Architect Flemming Lassen (1902-1984) was a modernist and part of the movement to bring functionalism to Denmark. He is particularly renowned for his overstuffed furniture, receiving major international recognition in the design world for his armchairs which today have become known as “the Flemming Lassen style”. Like his brother Mogens Lassen, Flemming already knew from a very young age that he wanted to become an architect. He was born into an artistic family with a father who was a decorative painter and a mother who was also a painter. As a child, he and his brother spent all their savings on architecture books and their favorite pastime was measuring houses with the intention of sketching them.
The Lassen brothers attended boarding school with Arne Jacobsen, with whom they developed a close friendship. Their relationship continued into adulthood and Flemming Lassen and Arne Jacobsen maintained a close bond as colleagues. In 1929, a competition was announced to design the ´House of the Future´ and together they submitted their contribution for the exhibition held at the Forum, Copenhagen. The result was the now famous circular house, which featured a helicopter landing pad on the roof and flat screen TVs on the walls. Their design won first prize at the competition and the ´House of the Future´ ensured international recognition for Flemming Lassen and Arne Jacobsen, providing them with their breakthrough as major international architects. Flemming Lassen and Arne Jacobsen continued their partnership, designing buildings such as Søllerød Town Hall and its complete interior.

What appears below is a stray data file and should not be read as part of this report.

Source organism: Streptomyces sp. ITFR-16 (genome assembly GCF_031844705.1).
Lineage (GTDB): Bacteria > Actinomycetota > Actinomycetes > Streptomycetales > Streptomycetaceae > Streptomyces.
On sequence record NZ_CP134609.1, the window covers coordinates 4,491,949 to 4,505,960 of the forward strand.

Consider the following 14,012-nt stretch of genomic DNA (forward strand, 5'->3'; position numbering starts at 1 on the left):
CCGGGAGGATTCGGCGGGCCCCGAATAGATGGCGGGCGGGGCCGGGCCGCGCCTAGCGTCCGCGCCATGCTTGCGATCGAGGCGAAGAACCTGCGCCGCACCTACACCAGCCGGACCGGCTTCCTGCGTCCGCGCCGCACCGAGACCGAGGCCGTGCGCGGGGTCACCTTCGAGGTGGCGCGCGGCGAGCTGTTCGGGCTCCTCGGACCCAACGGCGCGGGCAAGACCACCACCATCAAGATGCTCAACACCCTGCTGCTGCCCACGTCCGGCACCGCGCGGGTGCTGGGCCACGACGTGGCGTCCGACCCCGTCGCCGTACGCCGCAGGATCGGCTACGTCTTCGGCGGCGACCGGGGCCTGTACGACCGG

Flemming went on to design many important buildings during the rest of his life, developing several iconic furniture pieces to complete the interior of his projects. Today, his designs are rare and typically distinctive, making them highly attractive to collectors and pushing auction prices to record levels. In fact, an original Flemming Lassen design, Tired Man armchair from 1935, holds the record as the most expensive chair ever sold in Denmark. Flemming won many awards and grants for his architecture during his lifetime, and he remains a significant influence on the Scandinavian design scene to this day.